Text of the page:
“It feels like 9/11.” That’s one of the many heartbroken comments I overheard among shell-shocked New Yorkers the wake of the election of Donald Trump. Now, the differences of magnitude and factual reality between the murder of 3,000 individuals and the prophesies of doomsayers predicting fascism under Trump are fairly apparent. But the comparison between how these events felt is a telling one.
Then as now, many were caught completely off guard, and left to ask “why?”—in this case, why so many voters, while motivated by any number of reasons, failed to repudiate Trump's hateful rhetoric and dark visions of a country under siege by the Other. Then as now, it feels as if events have brought about a great change we don't yet understand.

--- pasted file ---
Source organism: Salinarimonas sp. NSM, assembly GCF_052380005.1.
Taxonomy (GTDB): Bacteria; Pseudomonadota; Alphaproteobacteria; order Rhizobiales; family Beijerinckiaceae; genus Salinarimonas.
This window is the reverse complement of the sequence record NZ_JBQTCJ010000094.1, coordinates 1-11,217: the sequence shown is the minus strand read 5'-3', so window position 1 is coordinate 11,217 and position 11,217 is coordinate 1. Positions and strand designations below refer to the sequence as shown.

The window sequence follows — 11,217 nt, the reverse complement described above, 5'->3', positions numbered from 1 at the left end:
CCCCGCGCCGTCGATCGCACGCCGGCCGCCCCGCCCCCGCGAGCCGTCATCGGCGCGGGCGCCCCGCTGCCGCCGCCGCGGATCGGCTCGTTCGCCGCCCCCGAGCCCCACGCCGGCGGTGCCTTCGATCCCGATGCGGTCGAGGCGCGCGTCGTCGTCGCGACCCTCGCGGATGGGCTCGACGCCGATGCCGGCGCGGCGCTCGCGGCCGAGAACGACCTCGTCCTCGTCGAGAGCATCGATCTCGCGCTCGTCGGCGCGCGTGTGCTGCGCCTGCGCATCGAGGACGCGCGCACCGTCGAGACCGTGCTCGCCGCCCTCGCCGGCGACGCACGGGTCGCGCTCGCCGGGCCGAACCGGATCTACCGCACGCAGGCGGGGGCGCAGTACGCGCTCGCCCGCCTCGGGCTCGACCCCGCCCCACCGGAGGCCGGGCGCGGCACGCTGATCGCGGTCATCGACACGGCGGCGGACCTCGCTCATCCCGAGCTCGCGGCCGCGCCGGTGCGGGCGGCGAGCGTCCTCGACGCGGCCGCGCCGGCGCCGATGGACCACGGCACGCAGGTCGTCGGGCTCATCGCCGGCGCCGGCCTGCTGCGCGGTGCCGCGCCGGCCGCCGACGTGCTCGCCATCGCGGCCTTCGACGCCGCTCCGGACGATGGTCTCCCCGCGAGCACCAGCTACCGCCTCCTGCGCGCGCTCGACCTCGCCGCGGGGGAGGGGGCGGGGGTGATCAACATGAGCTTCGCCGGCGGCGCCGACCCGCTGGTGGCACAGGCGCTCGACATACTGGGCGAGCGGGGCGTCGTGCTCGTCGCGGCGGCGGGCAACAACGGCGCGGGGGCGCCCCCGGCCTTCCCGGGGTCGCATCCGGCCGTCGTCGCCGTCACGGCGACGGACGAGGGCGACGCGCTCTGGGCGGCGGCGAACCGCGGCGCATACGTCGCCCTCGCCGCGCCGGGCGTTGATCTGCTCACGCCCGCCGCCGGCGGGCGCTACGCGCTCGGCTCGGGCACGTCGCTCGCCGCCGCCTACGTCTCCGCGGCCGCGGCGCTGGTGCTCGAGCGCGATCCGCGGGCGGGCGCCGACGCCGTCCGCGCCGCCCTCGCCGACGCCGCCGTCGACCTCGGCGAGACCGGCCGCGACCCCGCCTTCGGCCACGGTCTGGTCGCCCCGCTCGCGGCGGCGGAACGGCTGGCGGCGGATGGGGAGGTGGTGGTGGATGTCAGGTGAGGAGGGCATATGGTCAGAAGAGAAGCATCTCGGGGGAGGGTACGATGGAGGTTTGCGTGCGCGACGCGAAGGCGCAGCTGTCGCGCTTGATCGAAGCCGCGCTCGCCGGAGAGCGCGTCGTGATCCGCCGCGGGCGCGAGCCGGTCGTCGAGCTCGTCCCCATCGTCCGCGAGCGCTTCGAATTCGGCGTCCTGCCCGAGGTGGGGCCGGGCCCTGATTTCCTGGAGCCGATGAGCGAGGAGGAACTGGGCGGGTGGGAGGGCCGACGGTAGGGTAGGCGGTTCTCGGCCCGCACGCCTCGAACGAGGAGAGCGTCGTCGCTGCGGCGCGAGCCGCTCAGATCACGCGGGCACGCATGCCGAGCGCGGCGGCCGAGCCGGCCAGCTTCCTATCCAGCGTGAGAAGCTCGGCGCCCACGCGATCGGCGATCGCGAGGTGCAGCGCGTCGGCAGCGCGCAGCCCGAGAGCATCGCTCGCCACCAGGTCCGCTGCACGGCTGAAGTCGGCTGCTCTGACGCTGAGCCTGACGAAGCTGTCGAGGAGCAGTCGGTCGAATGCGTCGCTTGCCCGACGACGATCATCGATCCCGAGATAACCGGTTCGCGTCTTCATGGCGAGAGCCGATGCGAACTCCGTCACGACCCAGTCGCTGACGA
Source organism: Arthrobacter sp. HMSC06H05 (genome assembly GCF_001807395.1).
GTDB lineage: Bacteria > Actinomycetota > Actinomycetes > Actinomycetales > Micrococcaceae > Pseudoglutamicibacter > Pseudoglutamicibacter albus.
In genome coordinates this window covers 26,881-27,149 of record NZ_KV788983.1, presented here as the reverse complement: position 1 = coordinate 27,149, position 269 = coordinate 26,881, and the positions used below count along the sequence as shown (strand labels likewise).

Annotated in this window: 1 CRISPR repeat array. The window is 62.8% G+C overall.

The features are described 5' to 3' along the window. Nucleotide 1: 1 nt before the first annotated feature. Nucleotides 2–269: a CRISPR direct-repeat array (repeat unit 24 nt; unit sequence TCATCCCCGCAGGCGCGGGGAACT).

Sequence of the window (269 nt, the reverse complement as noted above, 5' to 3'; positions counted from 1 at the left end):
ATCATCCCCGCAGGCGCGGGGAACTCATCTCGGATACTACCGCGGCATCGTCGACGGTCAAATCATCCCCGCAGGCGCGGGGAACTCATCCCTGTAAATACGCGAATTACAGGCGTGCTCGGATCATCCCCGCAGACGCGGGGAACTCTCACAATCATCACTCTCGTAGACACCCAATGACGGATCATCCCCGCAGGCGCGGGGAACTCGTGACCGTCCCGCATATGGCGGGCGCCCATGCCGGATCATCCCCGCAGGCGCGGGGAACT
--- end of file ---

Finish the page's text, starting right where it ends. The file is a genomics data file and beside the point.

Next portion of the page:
Running through this unnatural hush is a justifiable worry, a panic, among those who, like myself, have diligently kept watch over the erosion of civil liberties that followed 9/11, brought about by a series of destructive acts—including torture, indefinite detention, and mass surveillance. In those years, we saw validated the early suspicions of many civil libertarians about the existence of secret, unconstitutional policies under the Bush administration. Efforts to expose those policies took time, and the doggedness of those committed to legality and transparency. The publication of The Torture Papers in December 2004, for instance, relied on the bull-headedness of my editor at Cambridge University Press, who repeatedly defended the use of the word torture to describe the Bush administration’s interrogation techniques; the book, which I co-edited as the Director of New York University’s Center on Law and Security, was the first of its time to use the word in a title.